10 Top Uniform Bar Exam Tips
Uniform Bar Exam Tips – 10 Top Tips to Study Effectively for the UBE
We are often asked what our top uniform bar exam tips are. While studying approaches do vary from student to student, there are some techniques that we have found particularly successful. Here are 10 uniform bar exam tips to help make your study more effective!
Uniform Bar Exam Tips – 10 Top Tips to Study Effectively for the UBE
1. Take the MPT seriously from the beginning.
Do not leave your review of the MPT for the two weeks leading up to the exam. Take your MPT prep seriously! The MPT is worth 20% of the overall score—or the same as 70 MBE questions!. Take advantage of the fact that you don’t need to have any law memorized to pass this part of the exam. But make sure that you feel comfortable with the types of tasks you may encounter (e.g., objective memos, persuasive briefs, demand letters, etc.). It is equally important to complete the MPTs on time! Do a few timed MPTs during the first few weeks of bar study and see how you do. This will give you an idea of how much you need to practice the MPT prior to exam day.
While taking the MPT seriously seems like one of the more obvious uniform bar exam tips, it is one that many well-intentioned students do not follow! You will do yourself a huge favor if you take this tip seriously from the beginning!
2. It’s OK to alter the study schedule provided by your commercial course.
Students are generally hesitant to make alterations to the study schedules created by their commercial bar prep courses. But keep in mind that one schedule does not meet everyone’s needs. Maybe you had an excellent Contracts professor in law school and you feel comfortable as you do the practice essays and multiple-choice questions. But maybe you have some real gaps when it comes to Real Property. Take a few extra days as needed to learn the concepts you struggle with (e.g., mortgages, recording statutes, etc.).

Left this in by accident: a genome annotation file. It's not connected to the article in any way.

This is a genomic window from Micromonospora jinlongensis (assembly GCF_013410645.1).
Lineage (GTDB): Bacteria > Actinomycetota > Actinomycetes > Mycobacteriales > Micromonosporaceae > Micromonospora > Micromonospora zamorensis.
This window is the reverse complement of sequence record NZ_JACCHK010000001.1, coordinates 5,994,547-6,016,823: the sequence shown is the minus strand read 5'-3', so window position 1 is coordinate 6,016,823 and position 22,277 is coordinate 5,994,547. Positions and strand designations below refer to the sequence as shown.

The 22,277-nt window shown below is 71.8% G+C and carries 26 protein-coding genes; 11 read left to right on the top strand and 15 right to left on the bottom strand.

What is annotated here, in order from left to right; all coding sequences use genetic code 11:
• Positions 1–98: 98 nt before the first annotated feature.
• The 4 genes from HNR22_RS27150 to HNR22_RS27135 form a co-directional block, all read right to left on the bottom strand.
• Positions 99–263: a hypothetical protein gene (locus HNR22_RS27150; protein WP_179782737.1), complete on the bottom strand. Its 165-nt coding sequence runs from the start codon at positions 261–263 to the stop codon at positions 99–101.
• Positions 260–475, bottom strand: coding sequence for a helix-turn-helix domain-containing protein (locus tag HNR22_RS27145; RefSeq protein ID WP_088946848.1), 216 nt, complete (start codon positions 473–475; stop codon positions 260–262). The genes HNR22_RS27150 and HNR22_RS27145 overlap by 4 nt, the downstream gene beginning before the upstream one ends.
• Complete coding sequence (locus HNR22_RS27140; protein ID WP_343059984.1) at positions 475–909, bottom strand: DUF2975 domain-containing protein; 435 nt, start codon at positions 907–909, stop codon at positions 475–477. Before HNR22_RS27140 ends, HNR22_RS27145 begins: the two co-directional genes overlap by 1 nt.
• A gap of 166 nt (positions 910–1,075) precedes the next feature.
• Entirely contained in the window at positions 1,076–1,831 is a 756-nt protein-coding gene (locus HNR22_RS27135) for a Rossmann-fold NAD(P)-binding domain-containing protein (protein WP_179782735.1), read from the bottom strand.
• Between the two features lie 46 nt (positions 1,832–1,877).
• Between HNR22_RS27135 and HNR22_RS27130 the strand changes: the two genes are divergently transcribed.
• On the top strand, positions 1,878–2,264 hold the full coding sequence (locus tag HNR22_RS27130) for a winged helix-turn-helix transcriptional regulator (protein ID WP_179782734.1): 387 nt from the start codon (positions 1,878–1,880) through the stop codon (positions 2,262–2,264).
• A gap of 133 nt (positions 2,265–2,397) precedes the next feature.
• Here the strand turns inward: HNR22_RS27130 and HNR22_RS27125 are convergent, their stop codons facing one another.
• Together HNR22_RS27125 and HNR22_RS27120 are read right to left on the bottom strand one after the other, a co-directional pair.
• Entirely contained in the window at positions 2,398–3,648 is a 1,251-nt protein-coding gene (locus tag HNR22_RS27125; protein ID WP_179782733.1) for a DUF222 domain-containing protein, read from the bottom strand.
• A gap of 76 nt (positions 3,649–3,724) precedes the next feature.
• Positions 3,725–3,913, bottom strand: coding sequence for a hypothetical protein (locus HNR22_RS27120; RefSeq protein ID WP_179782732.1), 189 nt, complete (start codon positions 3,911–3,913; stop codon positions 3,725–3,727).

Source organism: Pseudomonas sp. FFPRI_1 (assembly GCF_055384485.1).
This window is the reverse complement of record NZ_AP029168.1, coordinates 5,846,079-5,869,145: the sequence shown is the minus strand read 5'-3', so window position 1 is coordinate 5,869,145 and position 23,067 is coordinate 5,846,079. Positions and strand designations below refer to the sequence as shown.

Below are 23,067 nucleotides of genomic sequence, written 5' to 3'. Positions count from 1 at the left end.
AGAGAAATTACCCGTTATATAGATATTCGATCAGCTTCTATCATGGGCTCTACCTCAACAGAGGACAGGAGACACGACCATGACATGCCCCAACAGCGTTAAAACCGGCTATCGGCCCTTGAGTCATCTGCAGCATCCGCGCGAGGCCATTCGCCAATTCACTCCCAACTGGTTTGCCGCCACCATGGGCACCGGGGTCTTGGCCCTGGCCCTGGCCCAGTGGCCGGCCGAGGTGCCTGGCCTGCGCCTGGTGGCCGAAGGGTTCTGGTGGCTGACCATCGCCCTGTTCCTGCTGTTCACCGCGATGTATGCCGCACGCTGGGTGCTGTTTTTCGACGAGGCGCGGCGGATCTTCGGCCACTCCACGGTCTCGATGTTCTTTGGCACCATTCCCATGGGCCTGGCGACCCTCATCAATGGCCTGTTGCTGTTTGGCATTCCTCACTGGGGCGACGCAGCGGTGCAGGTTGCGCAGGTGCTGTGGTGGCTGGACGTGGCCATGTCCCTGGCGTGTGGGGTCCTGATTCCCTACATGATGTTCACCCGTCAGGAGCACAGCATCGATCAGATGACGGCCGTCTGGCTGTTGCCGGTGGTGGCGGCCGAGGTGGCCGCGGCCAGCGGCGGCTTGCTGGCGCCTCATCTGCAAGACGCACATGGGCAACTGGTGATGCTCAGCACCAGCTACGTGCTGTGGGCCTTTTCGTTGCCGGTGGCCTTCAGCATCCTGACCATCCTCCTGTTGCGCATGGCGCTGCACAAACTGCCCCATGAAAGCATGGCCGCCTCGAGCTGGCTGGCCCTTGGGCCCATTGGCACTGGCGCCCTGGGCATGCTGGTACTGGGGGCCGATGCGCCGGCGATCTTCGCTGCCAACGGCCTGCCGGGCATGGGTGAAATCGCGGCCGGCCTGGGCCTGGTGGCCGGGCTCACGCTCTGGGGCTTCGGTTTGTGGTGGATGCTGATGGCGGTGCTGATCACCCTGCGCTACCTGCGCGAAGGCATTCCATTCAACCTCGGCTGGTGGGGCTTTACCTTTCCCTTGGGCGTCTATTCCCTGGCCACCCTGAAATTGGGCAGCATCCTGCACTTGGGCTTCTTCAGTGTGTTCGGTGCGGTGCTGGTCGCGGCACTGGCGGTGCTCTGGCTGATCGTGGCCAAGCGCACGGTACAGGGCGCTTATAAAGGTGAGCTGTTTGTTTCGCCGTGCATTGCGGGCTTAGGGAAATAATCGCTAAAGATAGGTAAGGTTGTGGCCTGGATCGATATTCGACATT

3. You don’t have to study 10-12 hours every day to pass the exam.
Students often lament that they have to spend 10, 12 or even 14 hours a day continuously studying. This is not necessary. Nor is it sustainable over the course of several months of bar study. Do you remember the law of diminishing returns from economics class? It basically states that at a certain point the benefits one gains from continuing to engage in an activity are less than the amount of energy invested. You have to figure out at what point you are no longer absorbing the information in front of you.
Instead of studying longer, study smarter! Follow these uniform bar exam tips to make sure you are studying efficiently (especially tip#5 below!). Then, take breaks 5-10 minute breaks for each hour of study. Also, set aside time to eat healthy meals and exercise.
4. Doing questions without reviewing the explanations will only get you so far.
Students often become frustrated when they do 30 or 40 MBE questions a day for a week or two and do not see any improvement in their scores. The way to get the most out of doing practice questions is by thoroughly reviewing the answer to each question. It’s important to understand the explanation for the correct answer choice. But it’s equally important to take the time to understand why each of the incorrect choices is wrong.
Please see our post on how many MBE questions to do per day here.
5. Evaluate your study methods periodically.
Take some time each week to see what study methods have or haven’t been working for you (e.g., watching lectures again, writing flashcards, etc.). If something isn’t working for you try a different approach.